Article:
Journalism is like skiing in the 50s or 60s. Previously it had been a sport that very few people enjoyed, and they were all very good. But now the doors were opening to amateurs, as it did with skiing. The pros are going to have to share the slopes with people who don't take the sport as seriously as they do. They're still going to be able to ski, but the rest of us are not just going to admire them for how skilled they are, we're going to do it too. They can even earn a living as ski patrol and ski instructors. Or lift operators or more mundane jobs like people who work in hotels and drive the shuttle bus. There are still jobs in skiing after the arrival of the amateurs. But the exclusivity is gone.

Is Twitter more open than News Corp? Permanent link to this item in the archive.

My chin fell to the floor this morning as I read a BBC article quoting Twitter co-CEO Biz Stone advising Rupert Murdoch to be more open.

This got me to think about where Twitter is and where they're going and how similar it is to where Murdoch's newspapers are.

In a newspaper, reporters get the prime space with the big headlines, and the readers are placed in a corner, Letters to the Editor. Or represented by a "Public Editor" who does a better job of representing the editors and owners.

In Twitter there's a similar hierarchy developing, pretty rapidly.

The prime space is allocated, in a totally non-transparent way, to certain people, and the rest of us are mostly talking to ourselves, in very small numbers.

I was having coffee the other day with a former colleague at Berkman, Ethan Zuckerman, who said he would try to do something special if he had the millions of followers you get when you're on the Suggested Users List. I've seen people go that route. All of a sudden it's not good enough to be yourself, now you have to do something to take advantage of the flow you're able to generate. I wonder if that distortion, when it all shakes out, will be all that different from the feeling a reporter gets that he or she is more than a person writing from their own point of view. My guess is that it's more or less the same thing.

Stone has made a mess of something that could have been great by not being tranparent. How ironic that he advises Murdoch on something he himself so badly needs to do. Pretty typical of the way the tech industry relates to media.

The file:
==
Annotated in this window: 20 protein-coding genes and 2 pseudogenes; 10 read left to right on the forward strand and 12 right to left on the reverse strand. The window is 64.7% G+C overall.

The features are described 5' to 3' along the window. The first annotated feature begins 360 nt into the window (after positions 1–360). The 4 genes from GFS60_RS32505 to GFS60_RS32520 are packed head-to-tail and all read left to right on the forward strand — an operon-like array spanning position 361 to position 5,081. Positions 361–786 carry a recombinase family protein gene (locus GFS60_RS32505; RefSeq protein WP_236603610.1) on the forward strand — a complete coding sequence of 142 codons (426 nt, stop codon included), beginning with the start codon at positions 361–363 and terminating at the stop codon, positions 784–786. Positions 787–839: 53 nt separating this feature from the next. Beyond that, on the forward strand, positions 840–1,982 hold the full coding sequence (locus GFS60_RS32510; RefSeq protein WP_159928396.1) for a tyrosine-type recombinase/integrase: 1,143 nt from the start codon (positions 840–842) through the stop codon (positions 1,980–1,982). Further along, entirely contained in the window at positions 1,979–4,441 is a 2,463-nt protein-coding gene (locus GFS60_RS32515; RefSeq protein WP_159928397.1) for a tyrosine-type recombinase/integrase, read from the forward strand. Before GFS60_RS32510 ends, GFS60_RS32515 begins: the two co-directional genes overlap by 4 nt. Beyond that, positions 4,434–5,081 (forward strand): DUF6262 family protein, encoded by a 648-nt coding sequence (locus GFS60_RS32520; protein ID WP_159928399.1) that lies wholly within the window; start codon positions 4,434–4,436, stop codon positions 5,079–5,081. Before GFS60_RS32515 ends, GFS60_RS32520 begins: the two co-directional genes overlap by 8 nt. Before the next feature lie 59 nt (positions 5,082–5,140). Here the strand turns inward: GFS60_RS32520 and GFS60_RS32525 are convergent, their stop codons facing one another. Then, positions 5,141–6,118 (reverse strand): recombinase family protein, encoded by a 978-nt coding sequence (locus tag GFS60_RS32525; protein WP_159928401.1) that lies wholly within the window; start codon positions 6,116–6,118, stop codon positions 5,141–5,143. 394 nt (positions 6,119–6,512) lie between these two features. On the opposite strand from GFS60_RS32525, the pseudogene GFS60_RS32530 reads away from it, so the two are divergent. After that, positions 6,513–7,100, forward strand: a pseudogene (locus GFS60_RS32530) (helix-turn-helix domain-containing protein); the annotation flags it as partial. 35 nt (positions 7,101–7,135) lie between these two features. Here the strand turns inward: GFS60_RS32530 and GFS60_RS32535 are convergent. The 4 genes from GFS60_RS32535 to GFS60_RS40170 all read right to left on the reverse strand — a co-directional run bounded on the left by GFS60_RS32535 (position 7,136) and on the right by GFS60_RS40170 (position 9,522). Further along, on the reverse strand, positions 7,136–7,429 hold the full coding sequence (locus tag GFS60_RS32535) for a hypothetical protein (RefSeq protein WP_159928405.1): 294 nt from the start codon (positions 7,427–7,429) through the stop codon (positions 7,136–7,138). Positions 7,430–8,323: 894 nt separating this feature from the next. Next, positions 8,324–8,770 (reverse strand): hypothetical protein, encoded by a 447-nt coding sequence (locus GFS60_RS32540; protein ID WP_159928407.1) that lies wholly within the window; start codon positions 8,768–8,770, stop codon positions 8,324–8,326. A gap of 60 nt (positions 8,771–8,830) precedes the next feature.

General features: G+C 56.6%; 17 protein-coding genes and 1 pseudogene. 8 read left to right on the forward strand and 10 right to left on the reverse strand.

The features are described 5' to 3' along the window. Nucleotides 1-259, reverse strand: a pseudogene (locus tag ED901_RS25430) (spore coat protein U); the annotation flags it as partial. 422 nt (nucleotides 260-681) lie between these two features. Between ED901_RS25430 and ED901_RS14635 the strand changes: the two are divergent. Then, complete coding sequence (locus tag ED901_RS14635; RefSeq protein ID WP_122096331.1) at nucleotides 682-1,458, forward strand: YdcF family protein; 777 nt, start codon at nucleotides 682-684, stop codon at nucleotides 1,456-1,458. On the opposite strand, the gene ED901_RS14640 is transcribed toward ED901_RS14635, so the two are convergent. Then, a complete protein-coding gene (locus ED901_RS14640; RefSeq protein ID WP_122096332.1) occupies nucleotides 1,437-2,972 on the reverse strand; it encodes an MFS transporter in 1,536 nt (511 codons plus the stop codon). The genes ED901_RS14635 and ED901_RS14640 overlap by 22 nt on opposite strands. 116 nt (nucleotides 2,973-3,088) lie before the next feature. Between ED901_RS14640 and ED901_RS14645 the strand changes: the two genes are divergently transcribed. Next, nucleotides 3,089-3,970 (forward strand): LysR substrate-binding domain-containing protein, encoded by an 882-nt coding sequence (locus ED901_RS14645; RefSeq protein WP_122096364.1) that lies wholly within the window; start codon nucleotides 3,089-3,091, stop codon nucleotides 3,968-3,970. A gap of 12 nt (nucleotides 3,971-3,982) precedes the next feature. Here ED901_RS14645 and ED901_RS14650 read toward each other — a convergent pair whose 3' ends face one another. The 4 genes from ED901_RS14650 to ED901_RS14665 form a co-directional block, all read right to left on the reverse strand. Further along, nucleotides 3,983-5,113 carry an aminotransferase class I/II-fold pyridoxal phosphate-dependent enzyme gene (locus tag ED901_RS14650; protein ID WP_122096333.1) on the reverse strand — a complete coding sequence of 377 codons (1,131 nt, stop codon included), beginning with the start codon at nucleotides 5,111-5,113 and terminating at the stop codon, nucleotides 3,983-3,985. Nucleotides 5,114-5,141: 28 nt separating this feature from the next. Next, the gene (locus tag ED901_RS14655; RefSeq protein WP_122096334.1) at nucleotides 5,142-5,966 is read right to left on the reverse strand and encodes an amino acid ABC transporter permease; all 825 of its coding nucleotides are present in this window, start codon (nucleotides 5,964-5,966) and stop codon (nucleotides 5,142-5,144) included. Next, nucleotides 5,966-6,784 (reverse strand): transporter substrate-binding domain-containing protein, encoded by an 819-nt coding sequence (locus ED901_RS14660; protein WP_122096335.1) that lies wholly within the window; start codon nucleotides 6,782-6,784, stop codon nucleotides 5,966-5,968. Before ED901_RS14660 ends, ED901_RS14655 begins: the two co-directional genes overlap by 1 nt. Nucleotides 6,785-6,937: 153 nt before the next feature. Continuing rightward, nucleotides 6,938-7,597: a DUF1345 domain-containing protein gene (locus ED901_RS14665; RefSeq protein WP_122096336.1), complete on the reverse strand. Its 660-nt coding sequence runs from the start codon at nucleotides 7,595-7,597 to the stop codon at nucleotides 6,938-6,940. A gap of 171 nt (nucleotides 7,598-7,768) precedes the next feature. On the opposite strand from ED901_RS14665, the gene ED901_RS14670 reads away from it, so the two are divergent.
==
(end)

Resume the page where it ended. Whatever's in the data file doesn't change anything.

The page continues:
Anyway, I think it's inevitable that Murdoch and many others in the media business will see the need to challenge Twitter for dominance in the realtime message distribution network. I don't see Twitter as being any more or less open than Mudoch's company. The basis for success will come elsewhere.


Last update: Thursday, November 19, 2009 at 6:45 PM Pacific.

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~About the Author~

A picture named dave.jpgDave Winer, 54, pioneered the development of weblogs, syndication (RSS), podcasting, outlining, and web content management software; former contributing editor at Wired Magazine, research fellow at Harvard Law School, entrepreneur, and investor in web media companies. A native New Yorker, he received a Master's in Computer Science from the University of Wisconsin, a Bachelor's in Mathematics from Tulane University and currently lives in Berkeley, California.

"The protoblogger." - NY Times.

"The father of modern-day content distribution." - PC World.

One of BusinessWeek's 25 Most Influential People on the Web.

"Helped popularize blogging, podcasting and RSS." - Time.

"The father of blogging and RSS." - BBC.

"RSS was born in 1997 out of the confluence of Dave Winer's 'Really Simple Syndication' technology, used to push out blog updates, and Netscape's 'Rich Site Summary', which allowed users to create custom Netscape home pages with regularly updated data flows." - Tim O'Reilly.